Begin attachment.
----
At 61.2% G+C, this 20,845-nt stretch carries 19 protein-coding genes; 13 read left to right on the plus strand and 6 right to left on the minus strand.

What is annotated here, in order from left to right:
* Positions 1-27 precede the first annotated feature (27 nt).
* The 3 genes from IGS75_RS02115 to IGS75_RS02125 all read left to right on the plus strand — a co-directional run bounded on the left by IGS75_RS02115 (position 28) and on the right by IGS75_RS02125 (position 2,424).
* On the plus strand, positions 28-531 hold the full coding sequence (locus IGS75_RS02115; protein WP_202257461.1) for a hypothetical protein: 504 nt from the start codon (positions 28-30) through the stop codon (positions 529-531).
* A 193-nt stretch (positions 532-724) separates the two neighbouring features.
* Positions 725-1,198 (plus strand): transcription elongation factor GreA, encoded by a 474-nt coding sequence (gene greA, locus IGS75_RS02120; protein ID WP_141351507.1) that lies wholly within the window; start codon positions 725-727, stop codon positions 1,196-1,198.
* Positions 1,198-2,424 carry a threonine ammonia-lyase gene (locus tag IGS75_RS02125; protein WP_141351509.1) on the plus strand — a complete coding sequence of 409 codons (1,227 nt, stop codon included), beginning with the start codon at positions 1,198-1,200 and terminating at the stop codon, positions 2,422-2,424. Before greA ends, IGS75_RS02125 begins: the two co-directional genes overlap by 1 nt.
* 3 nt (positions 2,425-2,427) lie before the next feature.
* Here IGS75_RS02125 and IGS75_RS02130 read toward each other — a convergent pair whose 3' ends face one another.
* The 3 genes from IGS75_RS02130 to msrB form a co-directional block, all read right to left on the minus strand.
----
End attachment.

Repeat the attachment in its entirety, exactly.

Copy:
At 61.2% G+C, this 20,845-nt stretch carries 19 protein-coding genes; 13 read left to right on the plus strand and 6 right to left on the minus strand.

What is annotated here, in order from left to right:
* Positions 1-27 precede the first annotated feature (27 nt).
* The 3 genes from IGS75_RS02115 to IGS75_RS02125 all read left to right on the plus strand — a co-directional run bounded on the left by IGS75_RS02115 (position 28) and on the right by IGS75_RS02125 (position 2,424).
* On the plus strand, positions 28-531 hold the full coding sequence (locus IGS75_RS02115; protein WP_202257461.1) for a hypothetical protein: 504 nt from the start codon (positions 28-30) through the stop codon (positions 529-531).
* A 193-nt stretch (positions 532-724) separates the two neighbouring features.
* Positions 725-1,198 (plus strand): transcription elongation factor GreA, encoded by a 474-nt coding sequence (gene greA, locus IGS75_RS02120; protein ID WP_141351507.1) that lies wholly within the window; start codon positions 725-727, stop codon positions 1,196-1,198.
* Positions 1,198-2,424 carry a threonine ammonia-lyase gene (locus tag IGS75_RS02125; protein WP_141351509.1) on the plus strand — a complete coding sequence of 409 codons (1,227 nt, stop codon included), beginning with the start codon at positions 1,198-1,200 and terminating at the stop codon, positions 2,422-2,424. Before greA ends, IGS75_RS02125 begins: the two co-directional genes overlap by 1 nt.
* 3 nt (positions 2,425-2,427) lie before the next feature.
* Here IGS75_RS02125 and IGS75_RS02130 read toward each other — a convergent pair whose 3' ends face one another.
* The 3 genes from IGS75_RS02130 to msrB form a co-directional block, all read right to left on the minus strand.